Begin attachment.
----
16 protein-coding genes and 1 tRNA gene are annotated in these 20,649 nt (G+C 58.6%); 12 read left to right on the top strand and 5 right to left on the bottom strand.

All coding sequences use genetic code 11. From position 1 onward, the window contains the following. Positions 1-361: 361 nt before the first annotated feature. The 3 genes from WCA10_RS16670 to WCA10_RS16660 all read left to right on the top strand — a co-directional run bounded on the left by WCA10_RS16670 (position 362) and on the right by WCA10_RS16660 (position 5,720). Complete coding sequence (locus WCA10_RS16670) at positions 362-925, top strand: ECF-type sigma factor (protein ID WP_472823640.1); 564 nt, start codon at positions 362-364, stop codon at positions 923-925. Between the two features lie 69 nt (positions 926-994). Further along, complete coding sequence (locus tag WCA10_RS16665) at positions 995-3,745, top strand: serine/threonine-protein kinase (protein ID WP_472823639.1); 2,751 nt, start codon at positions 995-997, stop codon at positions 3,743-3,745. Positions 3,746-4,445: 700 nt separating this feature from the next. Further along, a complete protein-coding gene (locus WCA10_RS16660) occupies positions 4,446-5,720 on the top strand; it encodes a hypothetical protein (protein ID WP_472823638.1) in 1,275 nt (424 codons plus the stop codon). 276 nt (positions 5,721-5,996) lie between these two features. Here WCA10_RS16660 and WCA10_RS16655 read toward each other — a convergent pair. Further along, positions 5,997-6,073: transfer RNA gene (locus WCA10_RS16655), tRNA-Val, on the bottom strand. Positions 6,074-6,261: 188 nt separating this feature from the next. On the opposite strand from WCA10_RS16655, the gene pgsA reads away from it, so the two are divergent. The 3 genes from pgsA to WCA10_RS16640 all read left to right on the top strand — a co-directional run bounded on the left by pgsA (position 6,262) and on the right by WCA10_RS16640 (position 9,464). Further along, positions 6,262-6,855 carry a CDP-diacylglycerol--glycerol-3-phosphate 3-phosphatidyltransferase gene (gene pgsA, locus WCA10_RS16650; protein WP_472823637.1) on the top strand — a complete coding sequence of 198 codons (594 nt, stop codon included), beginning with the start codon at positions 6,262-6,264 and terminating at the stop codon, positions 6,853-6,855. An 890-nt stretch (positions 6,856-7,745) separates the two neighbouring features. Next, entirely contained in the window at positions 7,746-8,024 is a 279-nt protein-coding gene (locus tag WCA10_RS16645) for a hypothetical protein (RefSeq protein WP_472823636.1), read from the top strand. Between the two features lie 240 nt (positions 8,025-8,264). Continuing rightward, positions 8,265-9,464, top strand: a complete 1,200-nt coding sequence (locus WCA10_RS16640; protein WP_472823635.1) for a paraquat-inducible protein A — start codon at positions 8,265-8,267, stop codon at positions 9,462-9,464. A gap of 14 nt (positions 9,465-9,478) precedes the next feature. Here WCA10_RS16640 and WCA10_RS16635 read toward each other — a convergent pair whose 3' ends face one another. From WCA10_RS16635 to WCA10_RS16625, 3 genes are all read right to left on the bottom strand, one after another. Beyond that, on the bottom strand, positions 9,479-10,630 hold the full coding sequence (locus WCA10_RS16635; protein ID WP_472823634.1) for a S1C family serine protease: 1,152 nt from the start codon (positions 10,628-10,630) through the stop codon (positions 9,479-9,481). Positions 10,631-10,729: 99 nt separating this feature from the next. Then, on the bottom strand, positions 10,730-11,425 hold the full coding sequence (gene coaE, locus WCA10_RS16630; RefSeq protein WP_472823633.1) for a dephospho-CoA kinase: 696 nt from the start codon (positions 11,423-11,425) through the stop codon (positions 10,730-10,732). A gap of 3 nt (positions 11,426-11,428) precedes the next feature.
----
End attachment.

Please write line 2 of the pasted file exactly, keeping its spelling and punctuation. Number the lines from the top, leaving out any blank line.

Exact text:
All coding sequences use genetic code 11. From position 1 onward, the window contains the following. Positions 1-361: 361 nt before the first annotated feature. The 3 genes from WCA10_RS16670 to WCA10_RS16660 all read left to right on the top strand — a co-directional run bounded on the left by WCA10_RS16670 (position 362) and on the right by WCA10_RS16660 (position 5,720). Complete coding sequence (locus WCA10_RS16670) at positions 362-925, top strand: ECF-type sigma factor (protein ID WP_472823640.1); 564 nt, start codon at positions 362-364, stop codon at positions 923-925. Between the two features lie 69 nt (positions 926-994). Further along, complete coding sequence (locus tag WCA10_RS16665) at positions 995-3,745, top strand: serine/threonine-protein kinase (protein ID WP_472823639.1); 2,751 nt, start codon at positions 995-997, stop codon at positions 3,743-3,745. Positions 3,746-4,445: 700 nt separating this feature from the next. Further along, a complete protein-coding gene (locus WCA10_RS16660) occupies positions 4,446-5,720 on the top strand; it encodes a hypothetical protein (protein ID WP_472823638.1) in 1,275 nt (424 codons plus the stop codon). 276 nt (positions 5,721-5,996) lie between these two features. Here WCA10_RS16660 and WCA10_RS16655 read toward each other — a convergent pair. Further along, positions 5,997-6,073: transfer RNA gene (locus WCA10_RS16655), tRNA-Val, on the bottom strand. Positions 6,074-6,261: 188 nt separating this feature from the next. On the opposite strand from WCA10_RS16655, the gene pgsA reads away from it, so the two are divergent. The 3 genes from pgsA to WCA10_RS16640 all read left to right on the top strand — a co-directional run bounded on the left by pgsA (position 6,262) and on the right by WCA10_RS16640 (position 9,464). Further along, positions 6,262-6,855 carry a CDP-diacylglycerol--glycerol-3-phosphate 3-phosphatidyltransferase gene (gene pgsA, locus WCA10_RS16650; protein WP_472823637.1) on the top strand — a complete coding sequence of 198 codons (594 nt, stop codon included), beginning with the start codon at positions 6,262-6,264 and terminating at the stop codon, positions 6,853-6,855. An 890-nt stretch (positions 6,856-7,745) separates the two neighbouring features. Next, entirely contained in the window at positions 7,746-8,024 is a 279-nt protein-coding gene (locus tag WCA10_RS16645) for a hypothetical protein (RefSeq protein WP_472823636.1), read from the top strand. Between the two features lie 240 nt (positions 8,025-8,264). Continuing rightward, positions 8,265-9,464, top strand: a complete 1,200-nt coding sequence (locus WCA10_RS16640; protein WP_472823635.1) for a paraquat-inducible protein A — start codon at positions 8,265-8,267, stop codon at positions 9,462-9,464. A gap of 14 nt (positions 9,465-9,478) precedes the next feature. Here WCA10_RS16640 and WCA10_RS16635 read toward each other — a convergent pair whose 3' ends face one another. From WCA10_RS16635 to WCA10_RS16625, 3 genes are all read right to left on the bottom strand, one after another. Beyond that, on the bottom strand, positions 9,479-10,630 hold the full coding sequence (locus WCA10_RS16635; protein ID WP_472823634.1) for a S1C family serine protease: 1,152 nt from the start codon (positions 10,628-10,630) through the stop codon (positions 9,479-9,481). Positions 10,631-10,729: 99 nt separating this feature from the next. Then, on the bottom strand, positions 10,730-11,425 hold the full coding sequence (gene coaE, locus WCA10_RS16630; RefSeq protein WP_472823633.1) for a dephospho-CoA kinase: 696 nt from the start codon (positions 11,423-11,425) through the stop codon (positions 10,730-10,732). A gap of 3 nt (positions 11,426-11,428) precedes the next feature.